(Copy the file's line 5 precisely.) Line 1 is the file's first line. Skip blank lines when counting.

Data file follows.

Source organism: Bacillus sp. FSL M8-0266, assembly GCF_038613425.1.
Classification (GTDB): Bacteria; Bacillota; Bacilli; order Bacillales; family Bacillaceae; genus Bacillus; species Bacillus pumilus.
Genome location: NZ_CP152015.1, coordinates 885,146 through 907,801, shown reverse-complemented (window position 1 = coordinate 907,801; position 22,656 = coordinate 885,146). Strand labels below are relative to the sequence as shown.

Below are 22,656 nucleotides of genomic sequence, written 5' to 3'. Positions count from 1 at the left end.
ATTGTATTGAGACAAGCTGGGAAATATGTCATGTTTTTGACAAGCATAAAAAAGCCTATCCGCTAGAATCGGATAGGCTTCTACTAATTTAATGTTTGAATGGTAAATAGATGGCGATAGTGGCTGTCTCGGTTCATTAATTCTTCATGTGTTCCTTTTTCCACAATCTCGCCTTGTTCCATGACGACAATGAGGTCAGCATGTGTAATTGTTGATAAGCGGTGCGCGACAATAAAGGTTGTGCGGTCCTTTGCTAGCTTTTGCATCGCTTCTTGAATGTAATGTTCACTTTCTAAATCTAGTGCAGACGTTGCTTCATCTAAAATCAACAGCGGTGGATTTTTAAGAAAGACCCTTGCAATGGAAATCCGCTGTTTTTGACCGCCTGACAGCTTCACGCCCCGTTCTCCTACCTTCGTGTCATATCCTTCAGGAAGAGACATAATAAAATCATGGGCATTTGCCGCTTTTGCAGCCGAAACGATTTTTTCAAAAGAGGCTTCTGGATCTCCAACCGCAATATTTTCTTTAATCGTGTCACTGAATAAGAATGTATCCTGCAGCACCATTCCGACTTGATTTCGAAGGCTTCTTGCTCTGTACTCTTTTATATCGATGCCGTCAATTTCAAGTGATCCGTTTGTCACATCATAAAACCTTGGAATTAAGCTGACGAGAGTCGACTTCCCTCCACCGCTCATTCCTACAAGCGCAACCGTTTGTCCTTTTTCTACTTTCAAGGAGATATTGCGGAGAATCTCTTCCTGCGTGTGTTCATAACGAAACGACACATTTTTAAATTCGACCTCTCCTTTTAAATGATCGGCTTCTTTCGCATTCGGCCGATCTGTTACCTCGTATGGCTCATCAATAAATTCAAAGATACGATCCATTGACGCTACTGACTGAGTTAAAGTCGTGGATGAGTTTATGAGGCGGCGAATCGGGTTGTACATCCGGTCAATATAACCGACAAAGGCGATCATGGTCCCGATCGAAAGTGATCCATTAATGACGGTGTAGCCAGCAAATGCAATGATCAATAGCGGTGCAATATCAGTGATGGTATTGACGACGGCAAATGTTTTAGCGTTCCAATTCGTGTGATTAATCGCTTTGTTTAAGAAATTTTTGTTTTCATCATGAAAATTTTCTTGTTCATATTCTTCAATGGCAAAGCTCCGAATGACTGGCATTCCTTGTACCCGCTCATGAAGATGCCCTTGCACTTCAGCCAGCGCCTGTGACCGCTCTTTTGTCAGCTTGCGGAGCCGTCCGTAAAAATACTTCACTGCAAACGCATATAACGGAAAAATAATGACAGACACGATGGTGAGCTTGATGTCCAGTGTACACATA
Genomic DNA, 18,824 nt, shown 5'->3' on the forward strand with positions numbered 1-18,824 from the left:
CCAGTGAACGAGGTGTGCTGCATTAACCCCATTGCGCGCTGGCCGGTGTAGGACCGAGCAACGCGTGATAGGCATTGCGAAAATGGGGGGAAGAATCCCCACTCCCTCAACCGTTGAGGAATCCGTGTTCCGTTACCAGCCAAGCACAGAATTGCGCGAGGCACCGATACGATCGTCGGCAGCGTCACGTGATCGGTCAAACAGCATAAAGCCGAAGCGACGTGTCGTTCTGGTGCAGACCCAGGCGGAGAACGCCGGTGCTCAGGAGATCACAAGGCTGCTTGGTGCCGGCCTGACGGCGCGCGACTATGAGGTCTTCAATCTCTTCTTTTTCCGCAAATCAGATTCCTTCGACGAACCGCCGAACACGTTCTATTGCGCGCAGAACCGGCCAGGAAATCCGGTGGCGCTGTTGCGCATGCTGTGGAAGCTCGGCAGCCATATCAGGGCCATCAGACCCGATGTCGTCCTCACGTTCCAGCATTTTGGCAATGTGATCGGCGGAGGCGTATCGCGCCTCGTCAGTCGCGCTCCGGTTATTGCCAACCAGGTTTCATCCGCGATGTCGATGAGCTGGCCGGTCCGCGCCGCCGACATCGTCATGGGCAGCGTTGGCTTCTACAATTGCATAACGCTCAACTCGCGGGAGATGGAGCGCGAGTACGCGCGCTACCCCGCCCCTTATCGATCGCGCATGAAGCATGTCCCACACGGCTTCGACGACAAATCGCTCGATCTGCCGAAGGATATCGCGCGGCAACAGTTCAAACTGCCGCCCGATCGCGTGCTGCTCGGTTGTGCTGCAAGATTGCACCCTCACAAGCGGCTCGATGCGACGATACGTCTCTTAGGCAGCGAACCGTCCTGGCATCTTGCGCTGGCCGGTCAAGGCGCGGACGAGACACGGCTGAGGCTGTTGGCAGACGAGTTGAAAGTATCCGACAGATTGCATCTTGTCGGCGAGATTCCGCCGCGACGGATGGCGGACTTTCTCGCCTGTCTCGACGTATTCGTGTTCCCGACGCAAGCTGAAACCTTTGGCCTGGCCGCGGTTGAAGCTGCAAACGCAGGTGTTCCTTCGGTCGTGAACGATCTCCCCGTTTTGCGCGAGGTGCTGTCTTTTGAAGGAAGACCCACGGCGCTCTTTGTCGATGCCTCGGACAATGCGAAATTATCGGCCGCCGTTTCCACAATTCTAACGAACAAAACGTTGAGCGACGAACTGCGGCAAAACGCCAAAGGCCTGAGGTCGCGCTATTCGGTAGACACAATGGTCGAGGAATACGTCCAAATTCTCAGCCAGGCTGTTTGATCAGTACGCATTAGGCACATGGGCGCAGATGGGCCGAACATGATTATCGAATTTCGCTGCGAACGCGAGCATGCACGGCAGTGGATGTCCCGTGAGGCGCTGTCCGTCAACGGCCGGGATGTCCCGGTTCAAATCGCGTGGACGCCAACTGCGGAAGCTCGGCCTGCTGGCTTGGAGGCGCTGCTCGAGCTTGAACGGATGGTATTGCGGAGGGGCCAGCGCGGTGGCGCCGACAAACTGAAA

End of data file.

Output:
ATTGTATTGAGACAAGCTGGGAAATATGTCATGTTTTTGACAAGCATAAAAAAGCCTATCCGCTAGAATCGGATAGGCTTCTACTAATTTAATGTTTGAATGGTAAATAGATGGCGATAGTGGCTGTCTCGGTTCATTAATTCTTCATGTGTTCCTTTTTCCACAATCTCGCCTTGTTCCATGACGACAATGAGGTCAGCATGTGTAATTGTTGATAAGCGGTGCGCGACAATAAAGGTTGTGCGGTCCTTTGCTAGCTTTTGCATCGCTTCTTGAATGTAATGTTCACTTTCTAAATCTAGTGCAGACGTTGCTTCATCTAAAATCAACAGCGGTGGATTTTTAAGAAAGACCCTTGCAATGGAAATCCGCTGTTTTTGACCGCCTGACAGCTTCACGCCCCGTTCTCCTACCTTCGTGTCATATCCTTCAGGAAGAGACATAATAAAATCATGGGCATTTGCCGCTTTTGCAGCCGAAACGATTTTTTCAAAAGAGGCTTCTGGATCTCCAACCGCAATATTTTCTTTAATCGTGTCACTGAATAAGAATGTATCCTGCAGCACCATTCCGACTTGATTTCGAAGGCTTCTTGCTCTGTACTCTTTTATATCGATGCCGTCAATTTCAAGTGATCCGTTTGTCACATCATAAAACCTTGGAATTAAGCTGACGAGAGTCGACTTCCCTCCACCGCTCATTCCTACAAGCGCAACCGTTTGTCCTTTTTCTACTTTCAAGGAGATATTGCGGAGAATCTCTTCCTGCGTGTGTTCATAACGAAACGACACATTTTTAAATTCGACCTCTCCTTTTAAATGATCGGCTTCTTTCGCATTCGGCCGATCTGTTACCTCGTATGGCTCATCAATAAATTCAAAGATACGATCCATTGACGCTACTGACTGAGTTAAAGTCGTGGATGAGTTTATGAGGCGGCGAATCGGGTTGTACATCCGGTCAATATAACCGACAAAGGCGATCATGGTCCCGATCGAAAGTGATCCATTAATGACGGTGTAGCCAGCAAATGCAATGATCAATAGCGGTGCAATATCAGTGATGGTATTGACGACGGCAAATGTTTTAGCGTTCCAATTCGTGTGATTAATCGCTTTGTTTAAGAAATTTTTGTTTTCATCATGAAAATTTTCTTGTTCATATTCTTCAATGGCAAAGCTCCGAATGACTGGCATTCCTTGTACCCGCTCATGAAGATGCCCTTGCACTTCAGCCAGCGCCTGTGACCGCTCTTTTGTCAGCTTGCGGAGCCGTCCGTAAAAATACTTCACTGCAAACGCATATAACGGAAAAATAATGACAGACACGATGGTGAGCTTGATGTCCAGTGTACACATA